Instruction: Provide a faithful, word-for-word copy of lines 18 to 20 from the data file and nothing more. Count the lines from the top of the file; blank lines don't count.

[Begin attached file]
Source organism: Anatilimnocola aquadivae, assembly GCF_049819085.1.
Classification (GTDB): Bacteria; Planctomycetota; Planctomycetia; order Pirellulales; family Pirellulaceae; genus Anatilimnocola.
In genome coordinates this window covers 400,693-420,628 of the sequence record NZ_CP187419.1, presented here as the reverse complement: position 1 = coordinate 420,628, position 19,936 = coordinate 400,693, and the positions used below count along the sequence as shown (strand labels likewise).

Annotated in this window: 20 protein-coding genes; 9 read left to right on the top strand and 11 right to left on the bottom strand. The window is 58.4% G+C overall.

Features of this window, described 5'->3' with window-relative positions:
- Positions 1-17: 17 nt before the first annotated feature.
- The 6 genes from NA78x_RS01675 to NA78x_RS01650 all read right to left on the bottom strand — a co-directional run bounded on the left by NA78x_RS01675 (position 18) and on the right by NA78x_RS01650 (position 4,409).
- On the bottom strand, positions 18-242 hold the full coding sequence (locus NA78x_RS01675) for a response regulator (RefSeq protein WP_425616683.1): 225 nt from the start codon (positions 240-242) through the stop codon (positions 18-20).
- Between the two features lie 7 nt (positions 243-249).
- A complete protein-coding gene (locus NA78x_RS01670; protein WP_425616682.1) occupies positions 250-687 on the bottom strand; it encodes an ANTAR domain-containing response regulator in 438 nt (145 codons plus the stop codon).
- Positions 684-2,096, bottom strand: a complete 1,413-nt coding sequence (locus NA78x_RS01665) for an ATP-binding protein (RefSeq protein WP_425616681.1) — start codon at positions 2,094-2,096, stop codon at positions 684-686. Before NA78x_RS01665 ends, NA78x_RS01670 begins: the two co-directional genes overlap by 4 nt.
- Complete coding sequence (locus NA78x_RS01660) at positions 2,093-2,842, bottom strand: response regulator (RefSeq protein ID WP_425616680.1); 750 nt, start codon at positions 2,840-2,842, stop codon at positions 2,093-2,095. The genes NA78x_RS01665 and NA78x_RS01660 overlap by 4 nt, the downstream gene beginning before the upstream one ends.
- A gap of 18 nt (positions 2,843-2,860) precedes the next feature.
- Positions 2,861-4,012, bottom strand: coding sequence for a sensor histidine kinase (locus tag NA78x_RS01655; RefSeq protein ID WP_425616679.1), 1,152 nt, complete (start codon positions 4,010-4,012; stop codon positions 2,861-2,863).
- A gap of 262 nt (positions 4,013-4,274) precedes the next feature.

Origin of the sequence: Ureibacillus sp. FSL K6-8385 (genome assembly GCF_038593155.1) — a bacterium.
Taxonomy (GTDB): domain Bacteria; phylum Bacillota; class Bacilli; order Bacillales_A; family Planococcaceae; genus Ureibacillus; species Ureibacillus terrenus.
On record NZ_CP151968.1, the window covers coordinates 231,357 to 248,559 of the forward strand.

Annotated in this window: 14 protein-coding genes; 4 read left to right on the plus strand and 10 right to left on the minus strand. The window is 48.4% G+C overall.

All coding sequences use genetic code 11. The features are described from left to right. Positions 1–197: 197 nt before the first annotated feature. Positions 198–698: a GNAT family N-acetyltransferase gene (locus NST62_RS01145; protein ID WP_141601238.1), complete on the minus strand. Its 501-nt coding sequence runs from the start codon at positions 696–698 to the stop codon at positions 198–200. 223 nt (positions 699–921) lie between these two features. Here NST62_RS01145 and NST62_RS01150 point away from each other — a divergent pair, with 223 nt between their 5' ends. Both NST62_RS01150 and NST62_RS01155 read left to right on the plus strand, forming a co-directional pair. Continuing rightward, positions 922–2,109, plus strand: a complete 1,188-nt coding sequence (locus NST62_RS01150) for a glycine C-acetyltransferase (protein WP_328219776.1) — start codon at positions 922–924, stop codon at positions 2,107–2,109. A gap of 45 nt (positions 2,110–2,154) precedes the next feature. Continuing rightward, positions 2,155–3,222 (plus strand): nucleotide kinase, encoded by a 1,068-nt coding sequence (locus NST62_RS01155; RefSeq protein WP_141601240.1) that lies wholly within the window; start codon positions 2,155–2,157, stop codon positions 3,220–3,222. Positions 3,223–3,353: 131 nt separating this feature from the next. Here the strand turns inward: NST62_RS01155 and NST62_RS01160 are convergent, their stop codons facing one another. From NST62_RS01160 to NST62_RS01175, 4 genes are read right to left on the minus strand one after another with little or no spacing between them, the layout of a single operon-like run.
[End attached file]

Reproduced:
On record NZ_CP151968.1, the window covers coordinates 231,357 to 248,559 of the forward strand.

Annotated in this window: 14 protein-coding genes; 4 read left to right on the plus strand and 10 right to left on the minus strand. The window is 48.4% G+C overall.

All coding sequences use genetic code 11. The features are described from left to right. Positions 1–197: 197 nt before the first annotated feature. Positions 198–698: a GNAT family N-acetyltransferase gene (locus NST62_RS01145; protein ID WP_141601238.1), complete on the minus strand. Its 501-nt coding sequence runs from the start codon at positions 696–698 to the stop codon at positions 198–200. 223 nt (positions 699–921) lie between these two features. Here NST62_RS01145 and NST62_RS01150 point away from each other — a divergent pair, with 223 nt between their 5' ends. Both NST62_RS01150 and NST62_RS01155 read left to right on the plus strand, forming a co-directional pair. Continuing rightward, positions 922–2,109, plus strand: a complete 1,188-nt coding sequence (locus NST62_RS01150) for a glycine C-acetyltransferase (protein WP_328219776.1) — start codon at positions 922–924, stop codon at positions 2,107–2,109. A gap of 45 nt (positions 2,110–2,154) precedes the next feature. Continuing rightward, positions 2,155–3,222 (plus strand): nucleotide kinase, encoded by a 1,068-nt coding sequence (locus NST62_RS01155; RefSeq protein WP_141601240.1) that lies wholly within the window; start codon positions 2,155–2,157, stop codon positions 3,220–3,222. Positions 3,223–3,353: 131 nt separating this feature from the next. Here the strand turns inward: NST62_RS01155 and NST62_RS01160 are convergent, their stop codons facing one another. From NST62_RS01160 to NST62_RS01175, 4 genes are read right to left on the minus strand one after another with little or no spacing between them, the layout of a single operon-like run.